A Catholic Monthly Magazine

Notes to a Friend, by Joy Cowley; Chosen, by Liz Maluschnig

Joy CowleyNotes to a Friend

by Joy Cowley

Reviewed by Fr Brian O’Connell s.m.

Pleroma Press 2013, 104 pages, RRP $15.00; eBook RRP $12.50

This handy little volume, which fits easily into a purse, arose from a perceived need of a group of pilgrims. The author, who conducts retreats, noticed an increasing number of people turning up who had no church experience at all, and lacked the biblical language and ‘church-speak’ which was common in Western societies until recently. All they brought was a hunger, seeking ‘a map for my journey’.

The author has grouped her short letters around nine themes: devotion, simplicity, discipline, service, surrender, trials, courage, growth, healing and prayer. This ensures that a wide range of topics can be briefly canvassed. The language is not overtly theological, but is personal and conversational, always tending to the ‘simple language of the heart’.

This book would make an admirable gift to a friend searching for meaning or just hungry for relationship with their spiritual self. These letters are full of depth but with a light touch, and accompanied by warm encouragement for the journey.
From the section on Devotion:

Dear Friend,
Your heart is leaning
towards something so sweet
you can almost taste it.

You don’t know what it is.
You want more of it
but you don’t know how
to satisfy that hunger.

This secret, my friend,
is hidden inside you,
inside all creation.

We too, don’t know how
to describe it with the mind,
but we know it as our true reality,
the eternal source of our being,
and we call it God. (p.6)   

Available from Pleroma:


or Freephone: 0508 988 988 (within NZ only)



by Liz Maluschnig, photos by Melanie G. Mason

Reviewed by Michael Fitzsimons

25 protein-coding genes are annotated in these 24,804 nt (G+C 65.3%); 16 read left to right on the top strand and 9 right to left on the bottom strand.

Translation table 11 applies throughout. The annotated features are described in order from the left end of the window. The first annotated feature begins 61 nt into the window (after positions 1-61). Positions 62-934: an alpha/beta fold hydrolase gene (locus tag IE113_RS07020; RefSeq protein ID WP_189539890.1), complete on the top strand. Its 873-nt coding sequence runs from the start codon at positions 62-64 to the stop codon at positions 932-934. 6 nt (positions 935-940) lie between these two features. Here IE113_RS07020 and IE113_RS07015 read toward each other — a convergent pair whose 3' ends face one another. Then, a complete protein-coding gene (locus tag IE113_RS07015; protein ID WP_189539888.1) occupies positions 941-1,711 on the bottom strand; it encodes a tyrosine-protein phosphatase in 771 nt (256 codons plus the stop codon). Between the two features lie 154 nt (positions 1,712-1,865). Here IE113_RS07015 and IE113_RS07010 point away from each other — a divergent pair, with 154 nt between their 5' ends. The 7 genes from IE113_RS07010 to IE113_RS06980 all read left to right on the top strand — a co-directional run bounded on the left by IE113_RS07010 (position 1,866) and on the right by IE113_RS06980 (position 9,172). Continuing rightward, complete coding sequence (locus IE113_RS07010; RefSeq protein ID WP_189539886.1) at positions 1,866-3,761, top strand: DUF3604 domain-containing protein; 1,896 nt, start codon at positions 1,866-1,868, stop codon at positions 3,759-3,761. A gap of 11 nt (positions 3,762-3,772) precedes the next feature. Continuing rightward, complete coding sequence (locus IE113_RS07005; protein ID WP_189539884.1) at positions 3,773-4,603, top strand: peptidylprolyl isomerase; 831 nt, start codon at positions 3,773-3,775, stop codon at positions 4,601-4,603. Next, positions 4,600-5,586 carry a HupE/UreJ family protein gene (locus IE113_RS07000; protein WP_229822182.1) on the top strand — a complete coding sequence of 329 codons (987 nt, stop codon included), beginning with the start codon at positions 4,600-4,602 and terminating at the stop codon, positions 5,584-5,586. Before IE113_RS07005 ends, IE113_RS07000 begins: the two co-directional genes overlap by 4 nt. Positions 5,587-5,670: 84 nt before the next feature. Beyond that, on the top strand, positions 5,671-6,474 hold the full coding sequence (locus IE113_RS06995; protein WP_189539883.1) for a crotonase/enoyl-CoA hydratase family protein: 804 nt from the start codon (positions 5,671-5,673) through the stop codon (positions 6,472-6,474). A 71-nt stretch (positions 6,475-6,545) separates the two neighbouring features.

Delightful Books, 40 pages, RRP $24.95

It is no easy task to write with insight and truth about the complexities of an intimate relationship.

Much of what’s written falls into the sentimental basket, untroubled by the realities of flesh and blood relationships. At the other end of the spectrum lies an analytical exploration of intimate, ever-changing relationships using the toolkit of psychology. These books are often a rewarding, if somewhat daunting, read.

Chosen is something different. It uses a poetic approach to capture both the excitement of an intimate relationship, and the emotional realities once the honeymoon is over.

In accessible poetic language, it restates the marriage dream. It’s always good to be reminded of the ideal, especially as life goes on – the journey out of oneself, the joy of togetherness, the healing and transforming power of love.

For me the freshness of this 40-page book lies in its acknowledgement of the realities which marriage doesn’t rescue us from – vulnerability, fear, indifference, withdrawal. It’s a mature acknowledgement that the business of opening the heart requires courage and lasts a lifetime. For people of faith the book is underpinned by the deep intuition that, whatever our circumstances, we are never alone.

“To know that I am never alone
the Eternal One is dancing in and through me
God then becomes a verb, a process, a relationship
Expressed in and through all my loving connections.”

Liz Maluschnig draws on her experience as a counsellor, parent, writer and spiritual director to write about marriage with simplicity and insight. The many full-page photographs by Christchurch resident Melanie Mason complement the words well with images conveying relationship in its many moods. Chosen would make a great anniversary gift for your partner or family and friends.

Available from Pleroma:


or Freephone: 0508 988 988

(within NZ only)


Tagged as: , , , , ,

Comments are closed.